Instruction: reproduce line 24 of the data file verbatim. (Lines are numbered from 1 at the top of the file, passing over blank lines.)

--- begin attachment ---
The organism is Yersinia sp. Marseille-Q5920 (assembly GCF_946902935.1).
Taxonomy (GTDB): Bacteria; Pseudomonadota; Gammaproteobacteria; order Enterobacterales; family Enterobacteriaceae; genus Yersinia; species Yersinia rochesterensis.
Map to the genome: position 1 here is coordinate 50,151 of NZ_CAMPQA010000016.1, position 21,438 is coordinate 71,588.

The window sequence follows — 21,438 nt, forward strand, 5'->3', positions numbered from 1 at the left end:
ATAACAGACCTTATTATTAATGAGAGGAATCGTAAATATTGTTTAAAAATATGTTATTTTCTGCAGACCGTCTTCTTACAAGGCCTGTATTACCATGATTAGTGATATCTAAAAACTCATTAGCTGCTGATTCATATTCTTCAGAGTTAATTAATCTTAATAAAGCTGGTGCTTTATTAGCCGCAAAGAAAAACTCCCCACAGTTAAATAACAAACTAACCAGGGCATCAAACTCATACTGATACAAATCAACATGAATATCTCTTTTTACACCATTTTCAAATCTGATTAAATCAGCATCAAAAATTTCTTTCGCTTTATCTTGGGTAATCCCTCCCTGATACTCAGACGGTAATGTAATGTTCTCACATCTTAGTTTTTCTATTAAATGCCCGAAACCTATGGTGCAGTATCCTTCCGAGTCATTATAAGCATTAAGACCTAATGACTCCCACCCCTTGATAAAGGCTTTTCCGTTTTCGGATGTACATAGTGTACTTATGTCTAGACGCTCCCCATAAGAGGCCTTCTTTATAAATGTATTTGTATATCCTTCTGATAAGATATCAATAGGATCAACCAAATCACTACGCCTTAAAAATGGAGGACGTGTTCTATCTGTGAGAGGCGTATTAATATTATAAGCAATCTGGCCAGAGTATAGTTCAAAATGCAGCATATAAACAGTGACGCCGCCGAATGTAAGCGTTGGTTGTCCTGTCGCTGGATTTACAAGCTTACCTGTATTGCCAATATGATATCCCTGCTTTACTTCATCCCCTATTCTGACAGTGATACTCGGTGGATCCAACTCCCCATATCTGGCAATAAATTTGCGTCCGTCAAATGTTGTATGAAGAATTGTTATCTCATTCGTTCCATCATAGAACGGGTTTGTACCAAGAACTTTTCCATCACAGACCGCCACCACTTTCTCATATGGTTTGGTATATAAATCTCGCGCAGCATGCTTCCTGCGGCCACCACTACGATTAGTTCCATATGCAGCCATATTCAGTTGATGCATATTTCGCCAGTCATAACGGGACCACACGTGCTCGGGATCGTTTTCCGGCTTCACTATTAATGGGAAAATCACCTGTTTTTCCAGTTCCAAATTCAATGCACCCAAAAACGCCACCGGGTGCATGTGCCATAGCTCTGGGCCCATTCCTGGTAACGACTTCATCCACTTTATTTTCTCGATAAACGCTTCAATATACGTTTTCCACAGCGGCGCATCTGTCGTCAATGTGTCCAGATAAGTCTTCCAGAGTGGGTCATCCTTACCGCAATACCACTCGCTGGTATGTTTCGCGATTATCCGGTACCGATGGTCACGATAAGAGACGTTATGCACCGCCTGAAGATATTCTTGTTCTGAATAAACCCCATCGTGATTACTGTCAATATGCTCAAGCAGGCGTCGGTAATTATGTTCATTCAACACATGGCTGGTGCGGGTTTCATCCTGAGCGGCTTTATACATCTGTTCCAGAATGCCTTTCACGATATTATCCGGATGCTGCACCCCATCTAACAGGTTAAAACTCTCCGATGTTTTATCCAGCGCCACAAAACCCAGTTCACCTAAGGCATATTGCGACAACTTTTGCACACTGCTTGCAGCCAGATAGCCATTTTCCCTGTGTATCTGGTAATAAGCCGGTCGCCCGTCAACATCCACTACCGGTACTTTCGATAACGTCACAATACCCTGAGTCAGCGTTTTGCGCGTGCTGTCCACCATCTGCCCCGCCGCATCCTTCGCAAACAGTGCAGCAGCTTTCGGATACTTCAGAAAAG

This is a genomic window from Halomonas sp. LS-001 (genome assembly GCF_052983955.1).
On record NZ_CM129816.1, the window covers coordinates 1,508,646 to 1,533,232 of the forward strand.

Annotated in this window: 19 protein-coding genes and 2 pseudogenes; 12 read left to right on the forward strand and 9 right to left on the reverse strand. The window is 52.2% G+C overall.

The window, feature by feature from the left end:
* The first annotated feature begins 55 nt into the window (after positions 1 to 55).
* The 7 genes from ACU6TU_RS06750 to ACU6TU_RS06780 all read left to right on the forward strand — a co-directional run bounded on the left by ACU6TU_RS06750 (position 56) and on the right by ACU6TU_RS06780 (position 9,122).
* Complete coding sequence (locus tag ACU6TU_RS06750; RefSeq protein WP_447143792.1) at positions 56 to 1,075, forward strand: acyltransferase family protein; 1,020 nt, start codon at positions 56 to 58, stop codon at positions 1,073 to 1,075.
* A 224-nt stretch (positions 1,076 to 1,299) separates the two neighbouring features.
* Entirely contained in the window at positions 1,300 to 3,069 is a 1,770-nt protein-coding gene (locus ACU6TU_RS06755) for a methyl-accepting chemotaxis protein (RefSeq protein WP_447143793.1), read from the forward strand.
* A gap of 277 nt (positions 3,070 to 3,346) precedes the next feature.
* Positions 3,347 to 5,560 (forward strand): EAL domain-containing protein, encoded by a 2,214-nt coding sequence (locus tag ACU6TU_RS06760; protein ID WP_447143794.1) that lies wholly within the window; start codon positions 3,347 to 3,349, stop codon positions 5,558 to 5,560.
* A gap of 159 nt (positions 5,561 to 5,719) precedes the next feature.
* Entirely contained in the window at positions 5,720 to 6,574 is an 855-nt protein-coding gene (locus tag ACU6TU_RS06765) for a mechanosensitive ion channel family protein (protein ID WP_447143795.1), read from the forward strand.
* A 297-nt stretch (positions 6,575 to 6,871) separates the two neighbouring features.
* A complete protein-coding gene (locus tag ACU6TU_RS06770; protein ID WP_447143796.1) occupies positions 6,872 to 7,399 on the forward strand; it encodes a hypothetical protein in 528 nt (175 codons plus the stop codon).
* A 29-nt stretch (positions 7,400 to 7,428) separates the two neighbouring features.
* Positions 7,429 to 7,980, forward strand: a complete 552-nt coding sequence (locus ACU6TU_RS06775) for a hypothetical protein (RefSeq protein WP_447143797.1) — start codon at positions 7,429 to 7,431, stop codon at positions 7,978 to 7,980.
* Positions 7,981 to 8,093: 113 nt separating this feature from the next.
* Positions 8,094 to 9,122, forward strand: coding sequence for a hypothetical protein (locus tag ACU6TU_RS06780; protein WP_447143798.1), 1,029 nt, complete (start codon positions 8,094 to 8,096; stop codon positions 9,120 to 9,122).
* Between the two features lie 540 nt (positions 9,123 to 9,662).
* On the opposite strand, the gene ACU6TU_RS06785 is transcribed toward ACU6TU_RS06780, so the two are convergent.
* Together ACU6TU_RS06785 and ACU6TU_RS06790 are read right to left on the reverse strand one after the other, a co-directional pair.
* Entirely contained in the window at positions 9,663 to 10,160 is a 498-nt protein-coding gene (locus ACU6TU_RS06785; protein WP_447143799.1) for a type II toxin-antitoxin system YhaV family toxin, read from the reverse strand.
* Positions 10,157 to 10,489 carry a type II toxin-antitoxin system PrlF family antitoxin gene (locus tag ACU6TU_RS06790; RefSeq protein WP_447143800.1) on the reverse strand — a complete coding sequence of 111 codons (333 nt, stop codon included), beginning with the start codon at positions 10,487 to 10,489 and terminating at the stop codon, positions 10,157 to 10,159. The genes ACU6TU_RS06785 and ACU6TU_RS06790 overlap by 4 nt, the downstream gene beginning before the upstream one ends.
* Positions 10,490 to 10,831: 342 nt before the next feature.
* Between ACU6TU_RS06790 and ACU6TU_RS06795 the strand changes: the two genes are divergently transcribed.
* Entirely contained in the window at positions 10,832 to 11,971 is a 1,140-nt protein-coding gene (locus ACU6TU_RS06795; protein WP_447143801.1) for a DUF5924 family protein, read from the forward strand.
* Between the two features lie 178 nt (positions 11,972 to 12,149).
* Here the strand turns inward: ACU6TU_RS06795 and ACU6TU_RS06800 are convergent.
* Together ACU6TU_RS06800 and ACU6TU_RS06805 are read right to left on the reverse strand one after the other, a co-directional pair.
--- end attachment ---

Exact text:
* Positions 8,094 to 9,122, forward strand: coding sequence for a hypothetical protein (locus tag ACU6TU_RS06780; protein WP_447143798.1), 1,029 nt, complete (start codon positions 8,094 to 8,096; stop codon positions 9,120 to 9,122).